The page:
-Except from the countries I mentioned above, we have played in the US and in most of the european countries. Well, there are Poland, Slovakia, Greece, Cyprus and a few others missing, but still: I got to see so many different countries with this band, it´s fantastic. Not to mention all the really nice people we met there.
-I have been in Sweden a few times, but never with the band. My parents love sweden, that´s why I´ve been there as a kid. I remember we had a holiday near a village called “sandhem”, but I had too look it up in the internet: It is in Västerrgötland near the Vättern lake. In the nineties, i twice spend a holiday in a town called “Åmål” – as in the movie “Fucking Åmål”. My aunt comes from there and she has a house at the Vänern lake. The band once played a few shows in Scandinavia including Sweden in the nineties, but I could´t go with them because I had my exams on University. They took a replacement drummer and experienced a lot of nice and funny things there. Even today, they keep telling me stories from that tour, and I`m always a little sad that I missed all this...
-Some of my favourite bands are swedish, but unfortunately most of them seem to be unknown even in Sweden, because when I ask swedish musicians about them, they have never heard of them. Most of these bands don´t exist any more, too, I guess because of a lack of success, which is a miracle to me: There were all these really great Pop-Punk bands from Sweden in the middle of the nineties and the world just didn´t seem to notice - not even the swedish. One of my favourite records of all times is called “Something smells good in Stinkville” from the band “Grass Show” – i think they were from Malmo, but I´m not sure. The record was released in 1995 and it is a fantastic mixture of Punk and Pop. Another CD I like a lot is from a band called “Naked” (Cd has the same title). It was released in 1996 on Trampolene records, a swedish label, I guess. I bought it in the swedish town of Karlstad. Another great swedish band: “Melony” with the CD “Satisfaction” also from 1996. And then there are the Wannadies, of course, which at least got some of the popularity all these other bands deserved, too. I have all their records. Two of the first Punk records I ever owned were swedish, too. My mother brought them from a visit to your country. One was from a band called “Date X”, I wonder if you ever heard of them. The other (and better ) band was “Ebba Grön” which you might know. They had a great song called “Staten och Kapitalet” which musically inspired me for a Song called “Provinz” that I wrote for my band “Walter Elf”.
-If I compare my life with the living in some other parts of the world, I am actually very happy to live in Germany. I have three kids, and I´m glad that they can grow happily in a peaceful surrounding. I am fully aware, though, that Germany is not perfect. There are still too many Nazis (not as many as in a lot of other european countries, but every nazi is one too many). There are far too many people in Germany who can´t live from their work because their wages are too small – thats another thing that has to change in this country. And just recently it came out that German companies sold a lot of chemicals to syria, and the government didn´t stop it and thats a crying shame. So: You will never experience me saying “I´m proud to be German”, but I sure am happy to live there. Just imagine parents in Syria, Nepal, Irak or Somalia – just to name a few: They would give anything to be able to raise their kids under the circumstances I do.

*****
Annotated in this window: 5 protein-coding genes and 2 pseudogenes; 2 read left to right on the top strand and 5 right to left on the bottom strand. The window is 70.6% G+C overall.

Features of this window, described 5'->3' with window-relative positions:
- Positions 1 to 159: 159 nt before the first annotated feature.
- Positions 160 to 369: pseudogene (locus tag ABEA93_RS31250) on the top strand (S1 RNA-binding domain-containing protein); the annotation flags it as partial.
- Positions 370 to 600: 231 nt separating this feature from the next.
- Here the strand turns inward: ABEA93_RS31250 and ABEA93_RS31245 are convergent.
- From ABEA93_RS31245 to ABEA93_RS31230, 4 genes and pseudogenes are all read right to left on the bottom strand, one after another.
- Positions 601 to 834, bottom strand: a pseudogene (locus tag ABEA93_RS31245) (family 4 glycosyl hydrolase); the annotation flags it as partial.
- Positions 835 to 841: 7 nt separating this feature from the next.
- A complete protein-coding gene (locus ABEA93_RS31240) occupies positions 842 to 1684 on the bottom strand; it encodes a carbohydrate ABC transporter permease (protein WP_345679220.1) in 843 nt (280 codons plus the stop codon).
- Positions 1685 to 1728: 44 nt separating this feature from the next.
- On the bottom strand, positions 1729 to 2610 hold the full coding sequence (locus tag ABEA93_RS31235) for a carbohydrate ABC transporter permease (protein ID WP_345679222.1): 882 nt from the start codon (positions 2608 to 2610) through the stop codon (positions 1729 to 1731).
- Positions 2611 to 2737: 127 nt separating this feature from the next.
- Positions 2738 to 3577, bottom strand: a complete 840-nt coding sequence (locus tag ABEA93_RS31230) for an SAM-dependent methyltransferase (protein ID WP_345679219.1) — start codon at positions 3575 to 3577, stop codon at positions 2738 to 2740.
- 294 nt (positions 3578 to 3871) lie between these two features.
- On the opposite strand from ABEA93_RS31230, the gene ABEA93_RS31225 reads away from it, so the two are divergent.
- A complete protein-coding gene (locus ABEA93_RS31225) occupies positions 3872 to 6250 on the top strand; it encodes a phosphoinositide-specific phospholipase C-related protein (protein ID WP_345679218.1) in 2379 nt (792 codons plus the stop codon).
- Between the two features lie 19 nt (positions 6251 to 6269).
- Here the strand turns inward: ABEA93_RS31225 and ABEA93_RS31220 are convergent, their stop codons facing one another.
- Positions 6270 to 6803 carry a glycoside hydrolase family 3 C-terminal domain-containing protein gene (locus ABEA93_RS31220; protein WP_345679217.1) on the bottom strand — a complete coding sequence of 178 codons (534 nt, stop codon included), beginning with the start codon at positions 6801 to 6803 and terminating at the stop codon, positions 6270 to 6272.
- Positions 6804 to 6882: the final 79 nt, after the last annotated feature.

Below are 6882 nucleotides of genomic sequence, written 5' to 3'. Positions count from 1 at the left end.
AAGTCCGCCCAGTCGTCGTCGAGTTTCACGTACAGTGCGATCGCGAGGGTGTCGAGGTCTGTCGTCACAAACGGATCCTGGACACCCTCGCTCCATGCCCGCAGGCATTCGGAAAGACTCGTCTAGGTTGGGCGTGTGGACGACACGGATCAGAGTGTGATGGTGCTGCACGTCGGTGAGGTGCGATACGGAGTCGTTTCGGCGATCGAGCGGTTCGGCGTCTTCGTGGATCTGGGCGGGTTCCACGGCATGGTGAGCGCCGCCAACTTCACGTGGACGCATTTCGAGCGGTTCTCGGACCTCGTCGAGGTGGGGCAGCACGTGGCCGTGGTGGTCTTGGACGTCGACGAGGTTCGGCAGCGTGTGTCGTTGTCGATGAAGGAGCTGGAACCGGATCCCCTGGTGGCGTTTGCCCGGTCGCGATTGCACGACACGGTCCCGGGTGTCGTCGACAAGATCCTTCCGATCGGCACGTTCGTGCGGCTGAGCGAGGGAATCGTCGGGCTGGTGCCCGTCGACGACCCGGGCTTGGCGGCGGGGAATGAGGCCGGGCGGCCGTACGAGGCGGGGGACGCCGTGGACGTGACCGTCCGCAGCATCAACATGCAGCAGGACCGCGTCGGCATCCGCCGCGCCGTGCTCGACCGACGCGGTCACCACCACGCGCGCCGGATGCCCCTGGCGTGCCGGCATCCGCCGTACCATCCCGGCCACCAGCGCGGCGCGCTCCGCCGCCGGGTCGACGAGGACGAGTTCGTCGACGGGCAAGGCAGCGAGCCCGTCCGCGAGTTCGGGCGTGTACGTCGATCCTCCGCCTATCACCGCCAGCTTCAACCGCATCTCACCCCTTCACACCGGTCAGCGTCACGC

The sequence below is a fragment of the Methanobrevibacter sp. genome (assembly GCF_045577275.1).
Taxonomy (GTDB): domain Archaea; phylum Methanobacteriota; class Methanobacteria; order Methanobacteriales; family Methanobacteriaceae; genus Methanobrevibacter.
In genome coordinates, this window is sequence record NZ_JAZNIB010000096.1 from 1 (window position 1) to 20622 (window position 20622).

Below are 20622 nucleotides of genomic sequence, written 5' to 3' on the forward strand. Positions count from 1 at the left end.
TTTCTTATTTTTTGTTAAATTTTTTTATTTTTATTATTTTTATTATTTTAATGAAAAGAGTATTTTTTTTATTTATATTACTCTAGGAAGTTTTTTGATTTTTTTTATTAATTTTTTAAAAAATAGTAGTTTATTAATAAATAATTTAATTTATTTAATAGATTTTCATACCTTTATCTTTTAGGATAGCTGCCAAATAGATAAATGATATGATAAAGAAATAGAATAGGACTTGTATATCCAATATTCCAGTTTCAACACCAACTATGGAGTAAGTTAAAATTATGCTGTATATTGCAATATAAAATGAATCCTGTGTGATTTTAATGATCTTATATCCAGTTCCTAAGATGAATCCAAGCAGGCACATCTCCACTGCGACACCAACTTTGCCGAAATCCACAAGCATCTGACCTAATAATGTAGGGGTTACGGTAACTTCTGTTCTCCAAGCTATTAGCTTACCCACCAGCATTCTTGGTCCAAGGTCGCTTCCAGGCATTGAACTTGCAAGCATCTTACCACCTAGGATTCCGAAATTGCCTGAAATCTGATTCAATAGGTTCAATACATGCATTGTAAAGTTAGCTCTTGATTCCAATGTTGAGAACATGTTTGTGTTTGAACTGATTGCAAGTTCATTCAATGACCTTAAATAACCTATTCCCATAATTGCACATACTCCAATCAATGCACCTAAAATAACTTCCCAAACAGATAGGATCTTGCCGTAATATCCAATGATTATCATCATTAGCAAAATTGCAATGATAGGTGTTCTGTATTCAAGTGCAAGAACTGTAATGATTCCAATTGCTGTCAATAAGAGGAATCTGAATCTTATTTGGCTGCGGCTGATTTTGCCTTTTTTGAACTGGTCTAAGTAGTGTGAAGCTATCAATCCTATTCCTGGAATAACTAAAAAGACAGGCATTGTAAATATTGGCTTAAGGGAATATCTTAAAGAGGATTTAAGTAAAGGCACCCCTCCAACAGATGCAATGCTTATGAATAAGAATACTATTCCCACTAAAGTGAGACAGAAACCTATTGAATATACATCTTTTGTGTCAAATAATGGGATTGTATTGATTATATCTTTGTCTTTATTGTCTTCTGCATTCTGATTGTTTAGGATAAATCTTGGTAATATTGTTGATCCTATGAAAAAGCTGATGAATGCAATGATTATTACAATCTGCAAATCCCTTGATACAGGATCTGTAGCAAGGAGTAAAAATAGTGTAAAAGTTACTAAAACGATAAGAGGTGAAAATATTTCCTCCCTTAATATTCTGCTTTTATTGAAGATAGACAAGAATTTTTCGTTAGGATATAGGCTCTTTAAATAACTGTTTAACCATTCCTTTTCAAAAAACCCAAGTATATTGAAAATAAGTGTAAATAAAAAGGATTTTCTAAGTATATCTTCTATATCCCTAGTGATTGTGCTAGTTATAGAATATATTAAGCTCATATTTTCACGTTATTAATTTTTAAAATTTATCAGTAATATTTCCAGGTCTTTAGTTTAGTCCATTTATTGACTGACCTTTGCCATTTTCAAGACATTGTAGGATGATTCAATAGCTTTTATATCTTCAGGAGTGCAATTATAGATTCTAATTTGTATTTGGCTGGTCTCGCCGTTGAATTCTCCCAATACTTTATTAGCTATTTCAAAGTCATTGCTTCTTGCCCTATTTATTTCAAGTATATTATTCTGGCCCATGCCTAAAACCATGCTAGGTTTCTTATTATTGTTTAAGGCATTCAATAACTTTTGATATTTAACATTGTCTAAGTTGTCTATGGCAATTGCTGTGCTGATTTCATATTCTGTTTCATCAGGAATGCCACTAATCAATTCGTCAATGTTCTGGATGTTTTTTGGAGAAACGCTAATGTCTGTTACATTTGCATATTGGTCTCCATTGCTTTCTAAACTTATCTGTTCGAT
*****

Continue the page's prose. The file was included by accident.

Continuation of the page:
I think you have many influences and I compare you to bands like DOA, Dead Kennedys, Black Flag, Minor Threat? Which are the bands you use to be compared with and which is the most peculiar that you have being compared to?
-Most bands we were compared with were bands that did influence us: In the beginning – you named the right ones - it was indeed Minor Threat, Black Flag and the Dead Kennedys and yes, also D.O.A, you could name the early Bad Brains, too. But the more we developed our own style, the less we got compared to other bands, and the more often other bands were compared to us. Later in the end of the eighties, we were influenced by bands that developed the slowness for punk like the Bad Brains on their “I against I”-LP or Verbal Assault on their “on”-EP, also the later Dag Nasty. On these records, Punk gets its impact not of being fast and raging, but from being slow and rolling – and that had a huge impact on us when we were writing songs for our third LP “Common Thread”.
Do you understand that reviews compare you to other bands? I know that every band wants to sound like they have an own sound but it´s hard today?
-Well, we were one of the earliest bands in Europa playing this american-style hardcore sound, and I guess we sounded kind of unique, so it´s understandable that other bands are compared to us sometimes. Tickles my fancy, to be honest. And you are right, it is very, very hard nowadays to do something really new in the hardcore compartment – everything has already been done. ,
Politics and music, does it goes hand in hand?
-It can, but it doesn´t have to. Actually I can only respect politics in lyrics if they come from someone who is really into the topic he sings about, an expert. Clichee political songs have never touched me.